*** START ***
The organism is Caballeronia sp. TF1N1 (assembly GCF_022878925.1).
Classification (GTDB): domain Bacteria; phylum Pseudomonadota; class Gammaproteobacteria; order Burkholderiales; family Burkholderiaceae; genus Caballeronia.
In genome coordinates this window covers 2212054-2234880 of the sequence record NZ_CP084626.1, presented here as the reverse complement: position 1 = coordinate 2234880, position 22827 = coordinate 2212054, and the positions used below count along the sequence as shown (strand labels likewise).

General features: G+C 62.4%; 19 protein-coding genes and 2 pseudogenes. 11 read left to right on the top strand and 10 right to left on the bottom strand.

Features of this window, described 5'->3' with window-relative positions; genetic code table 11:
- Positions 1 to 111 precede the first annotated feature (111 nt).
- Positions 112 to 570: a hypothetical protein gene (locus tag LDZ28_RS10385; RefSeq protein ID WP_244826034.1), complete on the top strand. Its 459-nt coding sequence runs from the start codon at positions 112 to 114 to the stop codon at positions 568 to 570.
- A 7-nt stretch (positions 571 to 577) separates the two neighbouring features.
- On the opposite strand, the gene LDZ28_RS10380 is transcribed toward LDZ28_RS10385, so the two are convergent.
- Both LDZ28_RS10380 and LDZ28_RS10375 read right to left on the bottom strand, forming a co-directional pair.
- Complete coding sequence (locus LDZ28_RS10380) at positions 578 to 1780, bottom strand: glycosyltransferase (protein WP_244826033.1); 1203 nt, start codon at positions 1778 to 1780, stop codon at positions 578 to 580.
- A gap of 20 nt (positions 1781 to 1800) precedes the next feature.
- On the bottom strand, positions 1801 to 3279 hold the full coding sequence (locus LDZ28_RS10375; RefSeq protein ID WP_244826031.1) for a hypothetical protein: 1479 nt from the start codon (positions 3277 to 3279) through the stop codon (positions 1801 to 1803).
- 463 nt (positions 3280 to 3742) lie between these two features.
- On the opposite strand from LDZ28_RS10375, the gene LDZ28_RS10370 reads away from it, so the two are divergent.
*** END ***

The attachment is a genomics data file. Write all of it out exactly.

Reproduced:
The organism is Caballeronia sp. TF1N1 (assembly GCF_022878925.1).
Classification (GTDB): domain Bacteria; phylum Pseudomonadota; class Gammaproteobacteria; order Burkholderiales; family Burkholderiaceae; genus Caballeronia.
In genome coordinates this window covers 2212054-2234880 of the sequence record NZ_CP084626.1, presented here as the reverse complement: position 1 = coordinate 2234880, position 22827 = coordinate 2212054, and the positions used below count along the sequence as shown (strand labels likewise).

General features: G+C 62.4%; 19 protein-coding genes and 2 pseudogenes. 11 read left to right on the top strand and 10 right to left on the bottom strand.

Features of this window, described 5'->3' with window-relative positions; genetic code table 11:
- Positions 1 to 111 precede the first annotated feature (111 nt).
- Positions 112 to 570: a hypothetical protein gene (locus tag LDZ28_RS10385; RefSeq protein ID WP_244826034.1), complete on the top strand. Its 459-nt coding sequence runs from the start codon at positions 112 to 114 to the stop codon at positions 568 to 570.
- A 7-nt stretch (positions 571 to 577) separates the two neighbouring features.
- On the opposite strand, the gene LDZ28_RS10380 is transcribed toward LDZ28_RS10385, so the two are convergent.
- Both LDZ28_RS10380 and LDZ28_RS10375 read right to left on the bottom strand, forming a co-directional pair.
- Complete coding sequence (locus LDZ28_RS10380) at positions 578 to 1780, bottom strand: glycosyltransferase (protein WP_244826033.1); 1203 nt, start codon at positions 1778 to 1780, stop codon at positions 578 to 580.
- A gap of 20 nt (positions 1781 to 1800) precedes the next feature.
- On the bottom strand, positions 1801 to 3279 hold the full coding sequence (locus LDZ28_RS10375; RefSeq protein ID WP_244826031.1) for a hypothetical protein: 1479 nt from the start codon (positions 3277 to 3279) through the stop codon (positions 1801 to 1803).
- 463 nt (positions 3280 to 3742) lie between these two features.
- On the opposite strand from LDZ28_RS10375, the gene LDZ28_RS10370 reads away from it, so the two are divergent.